Thursday, 16 April 2009

Bronze Preview - USA vs. Russia

Well, it's the very last round-robin game at the 2009 World Deaf Hockey Championships, so I better update what I missed in order to bring you up to date. I was at work the last two days, so I missed a total of three games, all of which had implications on the standings. Canada played Russia on Wednesday in the early game while the Slovaks and Americans tangled in the evening. Earlier today, the Finns and Canadians squared off, and I'm back for this evening's game between the Russians and the Americans. It needs to be said that I am still very impressed with the organizers and volunteers of the 2009 World Deaf Ice Hockey and Curling Championships. They have been extremely hospitable, overly helpful, and accommodating in every way. If you needed an example of how to run a world-class event, this event would be it. I can't say enough thanks to everyone who has helped me throughout the week.

This is just a short paragraph about Wednesday because, as stated above, I wasn't at the St. James Civic Centre for those games. According to the gamesheets, Canada absolutely throttled Russia by a 17-1 score. From what I gather from the scoresheet, Canada simply hit them into submission before putting the game way out of reach. That gave Canada a 3-0 record while the Russians fell to 1-2.

In the US-Slovakia game, the Americans outskated the Slovaks to a 9-1 victory. With the loss, Slovakia dropped to 0-4 for the tournament, while the Americans improved to 1-2. That win by the US squad set up two all-important matchups for Thursday's games as Finland (3-0) would play Canada (3-0) in a gold medal game preview, while the Russians (1-2) and Americans (1-2) would square off in a bronze medal game preview.

Canada was the designated visiting team this afternoon in their contest against the Finns, so they took to the ice in their black jerseys while Finland skated in white. I'm not sure if this was a chance to work his backup goalie against a good Canadian team, but head coach Pekka Laakari started Arttu Liikamaa over Pauli Kitula. With nothing on the line but a win-loss record, the risk of having Kitula start and possibly get hurt might have played into the decision to start Liikamaa.

Canada responded with Ryan Armitage as they wanted home-ice advantage in the gold medal game. Canada came out blazing, jumping out to a 3-0 lead by the 11:51 mark of the first period. #16 Brent Pinch opened the scoring with a shorthanded marker at 4:08. That was followed by an even-strength goal scored by #5 David Garbacz. Pinch tallied his second of the game on the powerplay at 11:51. Finland responded when #24 Janne Yrjola notched a goal at the 12:02 mark, but Canada restored the three-goal lead at 14:28 when Brent Pinch added his hat-trick goal. Yrjola scored 57 seconds later on the powerplay to cut the deficit to two goals once more, but Canada added two more before the period would end. #25 Scott Savard scored at 16:30, and #17 Mark Howitt added his goal at 18:58 to give Canada a 6-2 lead after the first period.

If you didn't think this game was rough, there were 12 minor penalties called in the first period by referee Patrick Gagnon. Canada had eight of those with the majority being stick infractions. The second period only saw one goal as Canada increased its lead on a tally by #16 Brent Pinch, his fourth of the game. What is of some concern to Canadian fans is the health of goaltender Ryan Armitage. Armitage was reportedly slew-footed behind the net, causing him to fall backwards and strike his head on the ice. He was taken to the hospital for precautionary reasons, but it is worth noting that Canada cannot afford to lose another goaltender.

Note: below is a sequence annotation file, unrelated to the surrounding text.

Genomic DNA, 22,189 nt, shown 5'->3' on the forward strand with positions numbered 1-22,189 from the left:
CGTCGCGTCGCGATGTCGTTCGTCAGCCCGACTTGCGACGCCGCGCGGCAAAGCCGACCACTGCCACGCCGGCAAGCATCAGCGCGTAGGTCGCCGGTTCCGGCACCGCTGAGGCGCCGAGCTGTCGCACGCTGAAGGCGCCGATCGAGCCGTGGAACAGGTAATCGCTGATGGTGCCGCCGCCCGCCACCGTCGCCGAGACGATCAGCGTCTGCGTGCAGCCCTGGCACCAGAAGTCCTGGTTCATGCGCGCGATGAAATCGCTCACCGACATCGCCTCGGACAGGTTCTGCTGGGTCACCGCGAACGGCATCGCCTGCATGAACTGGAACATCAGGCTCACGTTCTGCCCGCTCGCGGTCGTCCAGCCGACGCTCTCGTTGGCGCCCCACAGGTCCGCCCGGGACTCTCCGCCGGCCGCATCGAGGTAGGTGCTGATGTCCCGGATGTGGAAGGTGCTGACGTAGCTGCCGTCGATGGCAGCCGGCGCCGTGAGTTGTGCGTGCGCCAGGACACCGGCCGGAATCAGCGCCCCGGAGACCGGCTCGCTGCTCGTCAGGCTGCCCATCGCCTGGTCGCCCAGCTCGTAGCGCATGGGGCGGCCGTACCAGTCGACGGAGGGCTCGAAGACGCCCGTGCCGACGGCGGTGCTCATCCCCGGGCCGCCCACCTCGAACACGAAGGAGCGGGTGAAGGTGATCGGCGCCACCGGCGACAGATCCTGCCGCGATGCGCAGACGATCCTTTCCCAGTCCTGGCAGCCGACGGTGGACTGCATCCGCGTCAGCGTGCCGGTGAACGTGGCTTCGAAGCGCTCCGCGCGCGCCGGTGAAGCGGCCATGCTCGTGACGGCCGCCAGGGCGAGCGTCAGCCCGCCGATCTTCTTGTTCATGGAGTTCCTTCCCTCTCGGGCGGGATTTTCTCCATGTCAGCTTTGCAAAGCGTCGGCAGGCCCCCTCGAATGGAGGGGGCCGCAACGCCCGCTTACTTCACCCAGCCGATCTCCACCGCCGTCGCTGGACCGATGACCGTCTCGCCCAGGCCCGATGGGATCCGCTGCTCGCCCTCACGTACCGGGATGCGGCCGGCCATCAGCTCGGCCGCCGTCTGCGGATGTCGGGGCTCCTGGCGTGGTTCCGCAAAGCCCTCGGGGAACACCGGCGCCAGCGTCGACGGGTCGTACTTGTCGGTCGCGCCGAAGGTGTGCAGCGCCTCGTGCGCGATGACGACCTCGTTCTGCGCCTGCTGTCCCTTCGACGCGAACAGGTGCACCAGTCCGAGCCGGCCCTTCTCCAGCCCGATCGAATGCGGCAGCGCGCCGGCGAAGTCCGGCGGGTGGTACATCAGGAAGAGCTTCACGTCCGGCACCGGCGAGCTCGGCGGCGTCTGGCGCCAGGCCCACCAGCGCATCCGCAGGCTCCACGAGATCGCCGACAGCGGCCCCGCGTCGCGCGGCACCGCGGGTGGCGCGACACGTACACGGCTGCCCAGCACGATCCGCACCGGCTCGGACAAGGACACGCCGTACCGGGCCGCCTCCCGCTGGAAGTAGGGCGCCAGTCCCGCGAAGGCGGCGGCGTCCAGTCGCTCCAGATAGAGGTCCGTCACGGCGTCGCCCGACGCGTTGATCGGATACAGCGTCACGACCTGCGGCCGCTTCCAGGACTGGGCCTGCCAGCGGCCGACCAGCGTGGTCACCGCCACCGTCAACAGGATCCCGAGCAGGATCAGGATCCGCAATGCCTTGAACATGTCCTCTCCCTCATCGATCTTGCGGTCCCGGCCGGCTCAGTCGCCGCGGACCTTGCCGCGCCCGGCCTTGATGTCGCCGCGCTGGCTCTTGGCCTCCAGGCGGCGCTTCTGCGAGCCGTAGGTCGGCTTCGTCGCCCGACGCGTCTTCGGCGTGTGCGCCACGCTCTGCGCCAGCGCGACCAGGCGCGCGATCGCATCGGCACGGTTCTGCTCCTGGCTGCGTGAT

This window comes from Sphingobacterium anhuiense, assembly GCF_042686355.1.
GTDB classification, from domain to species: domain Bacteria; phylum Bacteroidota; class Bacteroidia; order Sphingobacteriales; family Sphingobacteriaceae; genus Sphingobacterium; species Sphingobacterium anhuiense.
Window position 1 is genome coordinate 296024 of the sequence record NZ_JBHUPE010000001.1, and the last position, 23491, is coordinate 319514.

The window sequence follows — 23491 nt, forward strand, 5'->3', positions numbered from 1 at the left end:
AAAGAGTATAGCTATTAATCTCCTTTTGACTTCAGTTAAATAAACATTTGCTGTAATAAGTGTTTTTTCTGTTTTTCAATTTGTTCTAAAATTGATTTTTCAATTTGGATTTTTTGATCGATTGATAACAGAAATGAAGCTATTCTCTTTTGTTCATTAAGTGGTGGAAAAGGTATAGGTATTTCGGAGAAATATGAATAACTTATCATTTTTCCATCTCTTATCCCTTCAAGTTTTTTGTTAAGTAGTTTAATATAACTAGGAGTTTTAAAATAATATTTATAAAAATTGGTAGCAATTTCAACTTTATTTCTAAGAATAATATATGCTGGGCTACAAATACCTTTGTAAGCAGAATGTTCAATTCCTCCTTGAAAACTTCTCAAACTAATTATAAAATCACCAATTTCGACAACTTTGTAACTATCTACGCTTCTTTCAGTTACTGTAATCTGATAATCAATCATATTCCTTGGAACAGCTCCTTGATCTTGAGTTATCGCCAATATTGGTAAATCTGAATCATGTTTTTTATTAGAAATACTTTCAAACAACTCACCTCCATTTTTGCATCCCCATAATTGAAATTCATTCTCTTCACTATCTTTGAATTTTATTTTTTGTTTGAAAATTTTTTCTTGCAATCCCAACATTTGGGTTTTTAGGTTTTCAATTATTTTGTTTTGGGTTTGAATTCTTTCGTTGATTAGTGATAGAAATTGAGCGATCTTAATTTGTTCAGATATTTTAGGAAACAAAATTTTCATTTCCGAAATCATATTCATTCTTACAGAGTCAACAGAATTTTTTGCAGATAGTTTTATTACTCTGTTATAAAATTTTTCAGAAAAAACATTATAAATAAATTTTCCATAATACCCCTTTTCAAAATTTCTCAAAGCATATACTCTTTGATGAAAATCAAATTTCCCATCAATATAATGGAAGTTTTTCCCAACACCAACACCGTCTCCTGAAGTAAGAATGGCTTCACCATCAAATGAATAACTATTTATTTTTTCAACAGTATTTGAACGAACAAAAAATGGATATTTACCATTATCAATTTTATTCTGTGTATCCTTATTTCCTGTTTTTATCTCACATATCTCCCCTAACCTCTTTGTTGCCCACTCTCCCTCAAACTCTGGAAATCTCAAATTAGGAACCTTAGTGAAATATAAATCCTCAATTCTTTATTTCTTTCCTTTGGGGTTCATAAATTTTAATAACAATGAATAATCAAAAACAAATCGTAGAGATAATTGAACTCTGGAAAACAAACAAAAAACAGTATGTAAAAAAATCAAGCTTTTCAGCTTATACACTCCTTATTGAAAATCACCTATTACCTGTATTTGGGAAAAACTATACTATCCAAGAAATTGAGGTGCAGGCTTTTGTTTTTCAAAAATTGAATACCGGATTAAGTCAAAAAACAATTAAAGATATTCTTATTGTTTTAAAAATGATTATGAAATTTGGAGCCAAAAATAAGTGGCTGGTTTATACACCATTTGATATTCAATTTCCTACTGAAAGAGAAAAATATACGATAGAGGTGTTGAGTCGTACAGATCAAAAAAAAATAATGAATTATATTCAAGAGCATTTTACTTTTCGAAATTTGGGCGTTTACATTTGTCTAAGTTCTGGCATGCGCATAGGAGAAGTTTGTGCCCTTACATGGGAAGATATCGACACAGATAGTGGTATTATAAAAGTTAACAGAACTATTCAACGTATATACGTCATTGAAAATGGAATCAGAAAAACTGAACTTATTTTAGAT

The two teams traded goals in the third period as #7 Marko Liimatainen scored on the powerplay for Finland at 10:07 while Canada's goal came from #16 Brent Pinch. Pinch's five goals in one game are a career-best for the forward. Canada earns home ice advantage Saturday with an 8-3 victory over Finland.

To make the news even better, I just got word that Armitage is ok, and should be able to dress for Saturday's rematch in the gold medal game. That's a big relief as Canada doesn't have a third goaltender listed on its roster.

On to tonight's game where the Americans, in their road blues, will face Russia, who is wearing white. Both teams have little to play for aside from having the last change in the bronze medal game, so this will be interesting to see how both teams come out. There are probably 150-200 fans here for this game, so it looks like we'll have a good crowd on hand for his one!

Here are your highlights from tonight's game!

  • Just over a minute in, and the Americans are a little more physical than the Russians so far. Both teams appear to want to out-deke the other team rather than out-hit them.
  • With 18:10 to go, #7 Doug Hyde rips a shot off the crossbar behind Russian goaltender #20 Alexander Trofimov. Still no score, but the Americans are pressing.
  • Trofimov has given up a couple of fat rebounds that the Americans just haven't been able to corral. If he keeps this up, the US team may have a big day on the scoresheet.
  • The Americans strike first at 15:33. #15 Miles Gates pockets a goal behind Trofimov to give the US squad the all-important first goal. USA leads 1-0.
  • The Americans have pinned Russia in their own zone for the last two minutes with some excellent puck control and cycling. They've blocked two or three clearing attempts, and their hard work pays off. At 12:31 of the first, #21 James Crane, the captain of the American team, taps home a rebound from in front of the cage. USA leads 2-0.
  • #4 Garrett Hepperly cruises down the left wing with 11:10 remaining in the first, and rips home a wrist shot. USA leads 3-0.
  • The first good Russian scoring chance comes with 9:35 remaining in the first as #15 Sergey Kargin rips a shot off a tap-pass. Goaltender David Rancourt is equal to the task, however, and it remains 3-0 for the US.
  • Tony McGaughey deposits another American goal with 11:56 remaining. It seems as though the Russians are sleepwalking out there as McGaughey had all the time in the world to put that puck home. USA leads 4-0.